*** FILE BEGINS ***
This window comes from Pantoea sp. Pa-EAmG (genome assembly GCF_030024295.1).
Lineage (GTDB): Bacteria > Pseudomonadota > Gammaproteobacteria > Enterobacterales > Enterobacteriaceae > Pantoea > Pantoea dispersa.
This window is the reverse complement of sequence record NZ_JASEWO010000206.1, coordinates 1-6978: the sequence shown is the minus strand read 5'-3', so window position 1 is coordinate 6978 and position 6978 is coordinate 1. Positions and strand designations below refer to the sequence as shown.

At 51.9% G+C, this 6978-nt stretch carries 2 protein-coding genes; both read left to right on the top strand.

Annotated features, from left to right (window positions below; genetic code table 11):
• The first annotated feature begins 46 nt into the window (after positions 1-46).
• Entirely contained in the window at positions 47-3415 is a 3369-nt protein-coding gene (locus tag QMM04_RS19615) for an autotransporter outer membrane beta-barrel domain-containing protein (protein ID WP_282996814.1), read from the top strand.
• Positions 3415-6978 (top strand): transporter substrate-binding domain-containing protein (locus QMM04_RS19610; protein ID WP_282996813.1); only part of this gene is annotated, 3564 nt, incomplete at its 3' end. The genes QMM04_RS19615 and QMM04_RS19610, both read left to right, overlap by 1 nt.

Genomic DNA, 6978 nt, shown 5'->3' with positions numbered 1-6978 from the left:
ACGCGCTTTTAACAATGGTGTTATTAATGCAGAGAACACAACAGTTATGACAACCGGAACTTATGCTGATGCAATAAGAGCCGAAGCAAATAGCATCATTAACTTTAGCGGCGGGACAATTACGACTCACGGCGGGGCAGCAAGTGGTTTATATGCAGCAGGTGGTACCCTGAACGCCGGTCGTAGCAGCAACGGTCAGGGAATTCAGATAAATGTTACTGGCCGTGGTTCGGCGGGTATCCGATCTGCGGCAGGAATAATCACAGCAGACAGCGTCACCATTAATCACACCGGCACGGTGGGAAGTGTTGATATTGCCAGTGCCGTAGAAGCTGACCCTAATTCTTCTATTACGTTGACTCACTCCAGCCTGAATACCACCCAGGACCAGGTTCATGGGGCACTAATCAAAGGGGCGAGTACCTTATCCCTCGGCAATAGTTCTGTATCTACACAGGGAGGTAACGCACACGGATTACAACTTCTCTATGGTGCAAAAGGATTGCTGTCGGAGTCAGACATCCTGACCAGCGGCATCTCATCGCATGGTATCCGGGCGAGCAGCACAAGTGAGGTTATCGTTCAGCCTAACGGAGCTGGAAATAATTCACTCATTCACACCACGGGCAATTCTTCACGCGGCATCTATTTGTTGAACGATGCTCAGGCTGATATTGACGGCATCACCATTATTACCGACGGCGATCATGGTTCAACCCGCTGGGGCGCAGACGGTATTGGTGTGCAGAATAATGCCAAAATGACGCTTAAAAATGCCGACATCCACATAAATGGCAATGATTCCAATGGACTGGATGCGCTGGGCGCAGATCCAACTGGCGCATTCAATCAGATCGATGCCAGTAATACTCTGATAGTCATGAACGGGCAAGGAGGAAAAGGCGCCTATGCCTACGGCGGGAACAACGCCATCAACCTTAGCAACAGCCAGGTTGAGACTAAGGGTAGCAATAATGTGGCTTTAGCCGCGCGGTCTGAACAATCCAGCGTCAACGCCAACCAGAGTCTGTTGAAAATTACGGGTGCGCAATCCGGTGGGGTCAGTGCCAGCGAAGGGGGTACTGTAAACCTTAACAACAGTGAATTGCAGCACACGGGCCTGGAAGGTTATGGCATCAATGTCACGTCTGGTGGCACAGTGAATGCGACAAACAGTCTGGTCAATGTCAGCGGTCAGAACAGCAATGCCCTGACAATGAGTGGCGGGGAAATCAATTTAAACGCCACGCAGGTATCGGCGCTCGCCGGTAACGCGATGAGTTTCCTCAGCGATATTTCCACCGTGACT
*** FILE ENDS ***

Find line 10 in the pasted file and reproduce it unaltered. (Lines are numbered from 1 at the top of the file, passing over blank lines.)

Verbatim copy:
ACGCGCTTTTAACAATGGTGTTATTAATGCAGAGAACACAACAGTTATGACAACCGGAACTTATGCTGATGCAATAAGAGCCGAAGCAAATAGCATCATTAACTTTAGCGGCGGGACAATTACGACTCACGGCGGGGCAGCAAGTGGTTTATATGCAGCAGGTGGTACCCTGAACGCCGGTCGTAGCAGCAACGGTCAGGGAATTCAGATAAATGTTACTGGCCGTGGTTCGGCGGGTATCCGATCTGCGGCAGGAATAATCACAGCAGACAGCGTCACCATTAATCACACCGGCACGGTGGGAAGTGTTGATATTGCCAGTGCCGTAGAAGCTGACCCTAATTCTTCTATTACGTTGACTCACTCCAGCCTGAATACCACCCAGGACCAGGTTCATGGGGCACTAATCAAAGGGGCGAGTACCTTATCCCTCGGCAATAGTTCTGTATCTACACAGGGAGGTAACGCACACGGATTACAACTTCTCTATGGTGCAAAAGGATTGCTGTCGGAGTCAGACATCCTGACCAGCGGCATCTCATCGCATGGTATCCGGGCGAGCAGCACAAGTGAGGTTATCGTTCAGCCTAACGGAGCTGGAAATAATTCACTCATTCACACCACGGGCAATTCTTCACGCGGCATCTATTTGTTGAACGATGCTCAGGCTGATATTGACGGCATCACCATTATTACCGACGGCGATCATGGTTCAACCCGCTGGGGCGCAGACGGTATTGGTGTGCAGAATAATGCCAAAATGACGCTTAAAAATGCCGACATCCACATAAATGGCAATGATTCCAATGGACTGGATGCGCTGGGCGCAGATCCAACTGGCGCATTCAATCAGATCGATGCCAGTAATACTCTGATAGTCATGAACGGGCAAGGAGGAAAAGGCGCCTATGCCTACGGCGGGAACAACGCCATCAACCTTAGCAACAGCCAGGTTGAGACTAAGGGTAGCAATAATGTGGCTTTAGCCGCGCGGTCTGAACAATCCAGCGTCAACGCCAACCAGAGTCTGTTGAAAATTACGGGTGCGCAATCCGGTGGGGTCAGTGCCAGCGAAGGGGGTACTGTAAACCTTAACAACAGTGAATTGCAGCACACGGGCCTGGAAGGTTATGGCATCAATGTCACGTCTGGTGGCACAGTGAATGCGACAAACAGTCTGGTCAATGTCAGCGGTCAGAACAGCAATGCCCTGACAATGAGTGGCGGGGAAATCAATTTAAACGCCACGCAGGTATCGGCGCTCGCCGGTAACGCGATGAGTTTCCTCAGCGATATTTCCACCGTGACT